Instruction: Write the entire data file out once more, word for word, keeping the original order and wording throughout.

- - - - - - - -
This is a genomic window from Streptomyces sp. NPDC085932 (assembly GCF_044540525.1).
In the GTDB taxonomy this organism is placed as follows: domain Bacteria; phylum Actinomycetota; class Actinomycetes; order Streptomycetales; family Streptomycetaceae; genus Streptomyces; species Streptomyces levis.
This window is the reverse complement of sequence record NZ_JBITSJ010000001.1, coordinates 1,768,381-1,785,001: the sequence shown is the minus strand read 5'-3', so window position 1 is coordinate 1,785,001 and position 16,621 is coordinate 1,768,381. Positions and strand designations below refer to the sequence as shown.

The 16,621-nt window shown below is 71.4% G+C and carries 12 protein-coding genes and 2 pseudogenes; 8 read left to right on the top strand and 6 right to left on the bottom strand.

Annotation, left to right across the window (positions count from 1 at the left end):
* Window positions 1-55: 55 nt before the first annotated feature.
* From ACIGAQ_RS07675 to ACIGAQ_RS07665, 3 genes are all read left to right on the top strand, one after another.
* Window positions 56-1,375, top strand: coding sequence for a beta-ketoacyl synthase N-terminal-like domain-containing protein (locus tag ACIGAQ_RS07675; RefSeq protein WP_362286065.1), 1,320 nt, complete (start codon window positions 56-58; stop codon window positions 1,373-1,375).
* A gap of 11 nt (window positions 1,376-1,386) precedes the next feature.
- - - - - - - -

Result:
This is a genomic window from Streptomyces sp. NPDC085932 (assembly GCF_044540525.1).
In the GTDB taxonomy this organism is placed as follows: domain Bacteria; phylum Actinomycetota; class Actinomycetes; order Streptomycetales; family Streptomycetaceae; genus Streptomyces; species Streptomyces levis.
This window is the reverse complement of sequence record NZ_JBITSJ010000001.1, coordinates 1,768,381-1,785,001: the sequence shown is the minus strand read 5'-3', so window position 1 is coordinate 1,785,001 and position 16,621 is coordinate 1,768,381. Positions and strand designations below refer to the sequence as shown.

The 16,621-nt window shown below is 71.4% G+C and carries 12 protein-coding genes and 2 pseudogenes; 8 read left to right on the top strand and 6 right to left on the bottom strand.

Annotation, left to right across the window (positions count from 1 at the left end):
* Window positions 1-55: 55 nt before the first annotated feature.
* From ACIGAQ_RS07675 to ACIGAQ_RS07665, 3 genes are all read left to right on the top strand, one after another.
* Window positions 56-1,375, top strand: coding sequence for a beta-ketoacyl synthase N-terminal-like domain-containing protein (locus tag ACIGAQ_RS07675; RefSeq protein WP_362286065.1), 1,320 nt, complete (start codon window positions 56-58; stop codon window positions 1,373-1,375).
* A gap of 11 nt (window positions 1,376-1,386) precedes the next feature.